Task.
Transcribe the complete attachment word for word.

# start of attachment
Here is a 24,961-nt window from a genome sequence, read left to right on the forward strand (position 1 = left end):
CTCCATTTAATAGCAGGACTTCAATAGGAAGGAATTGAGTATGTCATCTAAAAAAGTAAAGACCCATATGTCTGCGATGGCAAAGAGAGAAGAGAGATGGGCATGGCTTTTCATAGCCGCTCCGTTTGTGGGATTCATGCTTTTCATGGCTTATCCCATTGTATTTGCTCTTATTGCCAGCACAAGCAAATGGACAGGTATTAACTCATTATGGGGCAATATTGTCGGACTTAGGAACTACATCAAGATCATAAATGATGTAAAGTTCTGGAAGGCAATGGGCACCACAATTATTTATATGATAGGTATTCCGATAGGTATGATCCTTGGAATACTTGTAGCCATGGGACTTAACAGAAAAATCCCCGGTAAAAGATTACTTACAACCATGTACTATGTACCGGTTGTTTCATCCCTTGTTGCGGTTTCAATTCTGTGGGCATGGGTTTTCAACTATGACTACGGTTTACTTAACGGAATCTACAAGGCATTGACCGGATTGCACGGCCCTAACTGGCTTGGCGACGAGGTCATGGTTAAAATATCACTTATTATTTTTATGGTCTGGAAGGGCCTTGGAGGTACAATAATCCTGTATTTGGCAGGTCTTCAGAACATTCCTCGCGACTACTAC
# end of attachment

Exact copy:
Here is a 24,961-nt window from a genome sequence, read left to right on the forward strand (position 1 = left end):
CTCCATTTAATAGCAGGACTTCAATAGGAAGGAATTGAGTATGTCATCTAAAAAAGTAAAGACCCATATGTCTGCGATGGCAAAGAGAGAAGAGAGATGGGCATGGCTTTTCATAGCCGCTCCGTTTGTGGGATTCATGCTTTTCATGGCTTATCCCATTGTATTTGCTCTTATTGCCAGCACAAGCAAATGGACAGGTATTAACTCATTATGGGGCAATATTGTCGGACTTAGGAACTACATCAAGATCATAAATGATGTAAAGTTCTGGAAGGCAATGGGCACCACAATTATTTATATGATAGGTATTCCGATAGGTATGATCCTTGGAATACTTGTAGCCATGGGACTTAACAGAAAAATCCCCGGTAAAAGATTACTTACAACCATGTACTATGTACCGGTTGTTTCATCCCTTGTTGCGGTTTCAATTCTGTGGGCATGGGTTTTCAACTATGACTACGGTTTACTTAACGGAATCTACAAGGCATTGACCGGATTGCACGGCCCTAACTGGCTTGGCGACGAGGTCATGGTTAAAATATCACTTATTATTTTTATGGTCTGGAAGGGCCTTGGAGGTACAATAATCCTGTATTTGGCAGGTCTTCAGAACATTCCTCGCGACTACTAC